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A Korean conflict causes global thermonuclear exchange killing all life.

Chol Director Center for Korean American Peace’02 (Chol, 2002 10-24, http://nautilus.org/fora/security/0212A_Chol.html)
Any military strike initiated against North Korea will promptly explode into a thermonuclear exchange between a tiny
nuclear-armed North Korea and the world's superpower, America. The most densely populated Metropolitan
U.S.A., Japan and South Korea will certainly evaporate in The Day After scenario-type nightmare . The
New York Times warned in its August 27, 2002 comment: "North Korea runs a more advanced biological, chemical and
nuclear weapons program, targets American military bases and is developing missiles that could reach the lower 48 states .
Yet there's good reason President Bush is not talking about taking out Dear Leader Kim Jong Il. If we tried, the Dear
Leader would bombard South Korea and Japan with never gas or even nuclear warheads, and (according to one Pentagon
study) kill up to a million people." Continues…The first two options should be sobering nightmare scenarios for a wise
Bush and his policy planners. If they should opt for either of the scenarios, that would be their decision, which the North
Koreans are in no position to take issue with. The Americans would realize too late that the North Korean mean what
they say. The North Koreans will use all their resources in their arsenal to fight a full-scale nuclear exchange with the
Americans in the last war of mankind. A nuclear-armed North Korea would be most destabilizing in the region and the rest
of the world in the eyes of the Americans. They would end up finding themselves reduced to a second-class nuclear power.
Asian wars go nuclear.
Toshimaru Ogura and Ingyu Oh, Professors of Economics and Political Economy at Waiikato University, MONTHLY REVIEW,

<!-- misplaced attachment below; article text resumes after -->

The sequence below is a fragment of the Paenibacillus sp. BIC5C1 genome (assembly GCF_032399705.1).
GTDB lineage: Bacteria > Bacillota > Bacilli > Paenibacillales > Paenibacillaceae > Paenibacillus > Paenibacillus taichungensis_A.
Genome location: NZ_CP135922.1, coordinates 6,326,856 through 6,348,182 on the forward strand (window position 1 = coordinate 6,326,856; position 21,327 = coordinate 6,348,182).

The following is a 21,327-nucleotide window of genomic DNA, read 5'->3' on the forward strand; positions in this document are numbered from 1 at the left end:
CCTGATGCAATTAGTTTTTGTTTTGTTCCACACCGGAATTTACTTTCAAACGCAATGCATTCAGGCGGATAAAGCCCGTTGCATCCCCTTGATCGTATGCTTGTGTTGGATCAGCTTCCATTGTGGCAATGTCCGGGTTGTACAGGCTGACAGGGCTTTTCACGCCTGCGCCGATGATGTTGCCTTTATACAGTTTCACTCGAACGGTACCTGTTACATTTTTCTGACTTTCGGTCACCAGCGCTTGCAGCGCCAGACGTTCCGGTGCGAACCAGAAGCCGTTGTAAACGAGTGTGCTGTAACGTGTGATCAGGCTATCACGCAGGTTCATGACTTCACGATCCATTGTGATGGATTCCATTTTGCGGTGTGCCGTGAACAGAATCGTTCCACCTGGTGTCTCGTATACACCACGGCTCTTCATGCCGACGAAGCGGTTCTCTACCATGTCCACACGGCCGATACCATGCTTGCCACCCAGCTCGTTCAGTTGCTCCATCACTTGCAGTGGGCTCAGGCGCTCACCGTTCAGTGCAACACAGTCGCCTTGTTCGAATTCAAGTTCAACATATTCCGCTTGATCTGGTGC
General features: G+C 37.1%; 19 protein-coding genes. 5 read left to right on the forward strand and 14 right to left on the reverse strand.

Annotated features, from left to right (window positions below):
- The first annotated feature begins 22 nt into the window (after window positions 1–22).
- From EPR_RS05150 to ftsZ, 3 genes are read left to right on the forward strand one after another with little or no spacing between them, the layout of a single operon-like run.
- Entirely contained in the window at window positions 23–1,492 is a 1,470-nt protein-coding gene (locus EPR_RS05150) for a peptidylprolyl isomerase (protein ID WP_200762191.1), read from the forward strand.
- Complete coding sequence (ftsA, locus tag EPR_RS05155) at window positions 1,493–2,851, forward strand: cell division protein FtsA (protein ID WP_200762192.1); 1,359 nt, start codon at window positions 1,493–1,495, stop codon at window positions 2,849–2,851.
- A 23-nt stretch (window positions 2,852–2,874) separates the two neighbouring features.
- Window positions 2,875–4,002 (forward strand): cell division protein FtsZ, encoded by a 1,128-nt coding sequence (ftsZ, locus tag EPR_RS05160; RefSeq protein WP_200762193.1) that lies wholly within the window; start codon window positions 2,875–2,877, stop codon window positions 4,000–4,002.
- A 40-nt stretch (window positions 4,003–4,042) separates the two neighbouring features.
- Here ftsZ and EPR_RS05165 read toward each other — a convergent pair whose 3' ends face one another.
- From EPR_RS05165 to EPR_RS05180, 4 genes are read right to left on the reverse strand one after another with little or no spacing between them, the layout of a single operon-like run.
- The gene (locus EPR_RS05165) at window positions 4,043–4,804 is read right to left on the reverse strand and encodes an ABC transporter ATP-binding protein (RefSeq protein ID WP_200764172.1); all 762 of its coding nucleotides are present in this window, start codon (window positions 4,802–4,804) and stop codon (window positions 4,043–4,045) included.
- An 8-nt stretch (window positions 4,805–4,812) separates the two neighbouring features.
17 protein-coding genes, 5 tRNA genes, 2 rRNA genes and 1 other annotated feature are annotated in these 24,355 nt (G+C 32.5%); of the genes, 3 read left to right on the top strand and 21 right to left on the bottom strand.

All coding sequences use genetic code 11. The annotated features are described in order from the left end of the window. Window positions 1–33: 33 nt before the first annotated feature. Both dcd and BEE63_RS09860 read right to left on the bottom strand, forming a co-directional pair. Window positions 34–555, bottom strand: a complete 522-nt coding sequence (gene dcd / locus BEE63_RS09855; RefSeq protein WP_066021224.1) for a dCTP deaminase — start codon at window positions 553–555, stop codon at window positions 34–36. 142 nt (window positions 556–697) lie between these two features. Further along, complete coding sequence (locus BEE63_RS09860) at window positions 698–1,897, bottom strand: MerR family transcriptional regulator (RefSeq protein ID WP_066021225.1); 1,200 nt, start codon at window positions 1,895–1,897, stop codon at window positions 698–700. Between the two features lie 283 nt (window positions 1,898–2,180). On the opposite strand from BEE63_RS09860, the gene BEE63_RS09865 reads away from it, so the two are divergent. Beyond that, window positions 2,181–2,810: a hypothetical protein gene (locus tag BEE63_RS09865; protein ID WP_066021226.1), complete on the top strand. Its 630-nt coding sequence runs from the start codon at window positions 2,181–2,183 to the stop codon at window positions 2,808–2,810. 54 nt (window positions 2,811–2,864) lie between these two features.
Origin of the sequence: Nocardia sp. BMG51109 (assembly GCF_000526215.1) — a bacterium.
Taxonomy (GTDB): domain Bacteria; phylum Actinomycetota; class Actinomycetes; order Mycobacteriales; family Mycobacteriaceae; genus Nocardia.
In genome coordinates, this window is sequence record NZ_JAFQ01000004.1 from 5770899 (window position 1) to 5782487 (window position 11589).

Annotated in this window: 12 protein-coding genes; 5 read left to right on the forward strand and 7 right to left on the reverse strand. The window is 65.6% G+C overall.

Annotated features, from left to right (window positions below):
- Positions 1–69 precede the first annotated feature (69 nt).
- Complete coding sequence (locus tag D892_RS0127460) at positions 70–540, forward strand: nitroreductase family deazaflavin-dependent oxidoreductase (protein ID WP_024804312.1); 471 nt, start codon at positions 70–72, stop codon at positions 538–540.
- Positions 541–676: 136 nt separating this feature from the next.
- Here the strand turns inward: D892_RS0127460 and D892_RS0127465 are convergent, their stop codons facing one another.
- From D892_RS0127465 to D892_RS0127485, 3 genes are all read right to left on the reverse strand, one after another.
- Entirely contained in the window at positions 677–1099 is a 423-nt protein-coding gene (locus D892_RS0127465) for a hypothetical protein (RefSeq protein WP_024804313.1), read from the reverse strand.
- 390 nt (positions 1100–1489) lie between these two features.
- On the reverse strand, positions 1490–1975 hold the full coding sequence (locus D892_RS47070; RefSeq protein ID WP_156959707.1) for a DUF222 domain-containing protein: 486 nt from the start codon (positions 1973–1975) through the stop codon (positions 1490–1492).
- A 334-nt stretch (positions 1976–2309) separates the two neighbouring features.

April, 1997, p. 30
North Korea, South Korea, and Japan have achieved quasi-or virtual nuclear armament. Although these
countries do not produce or possess actual bombs, they possess sufficient technological know-how to
possess one or several nuclear arsenals. Thus, virtual armament creates a new nightmare in this region-
nuclear annihilation. Given the concentration of economic affluence and military power in this region
and its growing importance to the world system, any hot conflict among those countries would threaten to
escalate into global conflagration.
A new Korean war risks escalation to a nuclear Third World War:
Pat Fungamwango, October 25, 1999 (staff writer, Africa News, accessed via Lexis/Nexis, April 1, 2010)
If there is one place today where the much-dreaded Third World War could easily erupt and probably reduce earth to a huge
smouldering cinder it is the Korean Peninsula in Far East Asia. Ever since the end of the savage three-year Korean war in the early
1950s, military tension between the hard-line communist north and the American backed South Korea has remained dangerously high.
In fact the Koreas are technically still at war.
North Korean war causes superpower conflict:
Paul Stares, 2009 (senior fellow at CFR, and Joel Wit, senior fellow at Weatherhead East Asia) January 2009, “Preparing for Sudden
Chance in North Korea,” CFR, ttp://www.cfr.org/publication/18019/preparing_for_sudden_change_in_north_korea.html
North Korea is hardly a normal country located in a strategic backwater of the world. As a nuclear weapons state and exporter of
ballistic missile systems, it has long been a serious proliferation concern to Washington. With one of the world’s largest armies in